Many people in the United States ask me the difference between Wudang style and Shaolin style. Both Shaolin and Wudang are traditional Chinese martial arts, but they are different in many ways.
Shaolin style kung fu comes from Shaolin Temple, in Henan Province, Northern China. Legend has it that around 500 CE, a Buddhist monk from India, came to Shaolin temple. Bodhidharma saw that the monks there were too weak to meditate for long periods of time. He taught them martial arts based on the movement of eighteen animals including the tiger, deer, snake and leopard. In addition to these forms, Shaolin monks also practice many different weapons, and Shaolin is known for its excellent staff forms. Shaolin Temple became famous after the release of the 1982 film Shaolin Temple, starring Jet Li. Shaolin has many martial arts schools. The largest one is the Tagou Martial Arts School, which has over 25,000 teachers and students.
Wudang kung fu comes from Wudang Mountain, in Hubei Province. Wudang and Shaolin are only a 6-hour drive apart, but Wudang Mountain is in Southern China, so Wudang kung fu is a Southern style. Legend has it that Wudang Martial arts originated with Zhang San Feng (张三丰) a Daoist (Taoist) master who lived on Wudang Mountain the 1200s. One day, Zhang saw a crane fighting with a snake. Inspired by the snake’s fluid movements, he created a style of martial arts based on using softness to overcome hardness. Wudang martial artists also train weapons, and Wudang is famous around the world for its sword forms. Ang Lee paid tribute to Wudang Mountain in his 2000 film Crouching Tiger Hidden Dragon. When I trained of Wudang Mountain, there was only one martial arts school, the Wudang Daoist Association School (武当道教武馆). Now that the style has grown in popularity, there are many more.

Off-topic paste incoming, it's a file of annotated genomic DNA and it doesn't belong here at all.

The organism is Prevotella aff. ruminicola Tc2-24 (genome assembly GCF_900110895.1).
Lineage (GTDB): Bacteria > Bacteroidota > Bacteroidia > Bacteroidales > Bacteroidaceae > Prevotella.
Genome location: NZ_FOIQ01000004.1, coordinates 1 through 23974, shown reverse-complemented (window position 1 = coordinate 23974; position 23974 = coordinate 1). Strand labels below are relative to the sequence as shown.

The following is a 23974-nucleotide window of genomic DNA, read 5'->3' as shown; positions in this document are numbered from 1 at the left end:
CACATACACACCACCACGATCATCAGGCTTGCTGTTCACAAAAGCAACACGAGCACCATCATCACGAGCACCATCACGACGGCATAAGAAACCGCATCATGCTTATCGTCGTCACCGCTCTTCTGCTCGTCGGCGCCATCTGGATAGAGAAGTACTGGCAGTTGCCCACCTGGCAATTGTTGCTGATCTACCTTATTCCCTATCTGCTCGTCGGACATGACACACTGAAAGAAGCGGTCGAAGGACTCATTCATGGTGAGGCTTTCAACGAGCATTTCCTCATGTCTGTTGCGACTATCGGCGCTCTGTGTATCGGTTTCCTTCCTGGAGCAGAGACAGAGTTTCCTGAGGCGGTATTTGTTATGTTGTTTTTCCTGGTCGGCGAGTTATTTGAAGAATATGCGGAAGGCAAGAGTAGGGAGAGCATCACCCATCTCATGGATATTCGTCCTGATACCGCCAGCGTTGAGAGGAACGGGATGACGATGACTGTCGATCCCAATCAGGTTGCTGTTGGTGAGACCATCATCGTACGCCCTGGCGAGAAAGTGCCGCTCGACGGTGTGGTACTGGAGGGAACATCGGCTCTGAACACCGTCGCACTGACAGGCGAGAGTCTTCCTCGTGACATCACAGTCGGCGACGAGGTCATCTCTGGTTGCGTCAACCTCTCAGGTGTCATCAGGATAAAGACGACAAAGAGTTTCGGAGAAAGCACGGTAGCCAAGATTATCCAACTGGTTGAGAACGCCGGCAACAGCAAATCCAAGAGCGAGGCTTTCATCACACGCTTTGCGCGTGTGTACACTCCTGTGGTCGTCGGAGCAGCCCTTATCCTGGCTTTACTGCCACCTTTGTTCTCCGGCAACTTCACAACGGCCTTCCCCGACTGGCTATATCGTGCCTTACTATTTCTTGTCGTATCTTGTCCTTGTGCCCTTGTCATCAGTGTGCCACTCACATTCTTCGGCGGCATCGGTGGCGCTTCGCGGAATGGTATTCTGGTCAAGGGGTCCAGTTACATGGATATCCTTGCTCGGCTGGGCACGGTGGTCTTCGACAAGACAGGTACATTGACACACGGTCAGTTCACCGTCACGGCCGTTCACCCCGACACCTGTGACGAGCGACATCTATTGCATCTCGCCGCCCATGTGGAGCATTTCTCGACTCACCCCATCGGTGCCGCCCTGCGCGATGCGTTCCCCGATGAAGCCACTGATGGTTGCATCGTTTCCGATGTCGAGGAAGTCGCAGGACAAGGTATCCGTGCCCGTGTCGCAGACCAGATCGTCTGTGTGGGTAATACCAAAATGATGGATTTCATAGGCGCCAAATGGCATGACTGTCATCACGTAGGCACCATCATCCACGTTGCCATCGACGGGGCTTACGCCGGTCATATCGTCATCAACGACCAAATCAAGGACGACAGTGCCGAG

EXTERNAL VS INTERNAL
Many people divide martial arts into two categories, “external” or “hard” style, and “internal” or “soft” styles. Difference between the types of martial arts are can be found in:
- Generating power
- Responding to an attack
- The use of Qi
EXTERNAL MARTIAL ARTS
Shaolin kung fu is considered an “external” or “hard” style of martial arts. Other external arts are boxing, karate, muay thai and tae kwon do. External martial arts focus on the body’s exterior, strengthening the muscles, skin and bone, and building speed and strength.External martial arts use force against force. When facing an incoming attack they meet it head on, or with a counter strike. Practitioners move in a linear, tense, and defined manner. Some external martial artists use “hard Qi” practices, repetitively striking their body with the hands, bamboo sticks,or iron bars in order to train themselves to withstand strong blows.
INTERNAL MARTIAL ARTS
Wudang martial arts are “internal” or “soft” martial arts. Bagua, Xingyi, Tai Chi, Aikido, and Judo are also internal arts. Internal martial arts focus on the martial artist’s inner skills, such as focus, timing, awareness, and precision. Instead of using your strength to overpower the opponent, internal martial arts teach how to transform and redirect an attack, using uses the attacker’s strength and momentum against them. Movements are circular, relaxed, and fluid.The focus of Qi training for the internal martial arts is on inner strength or nei jin, the ability to use the body’s Qi (vital energy) in coordination with your movements.
Whichever style of martial art you study, it is important to know the principles of your art. If you learn what makes your style different from other styles, you will find these principles, and be further along on your way.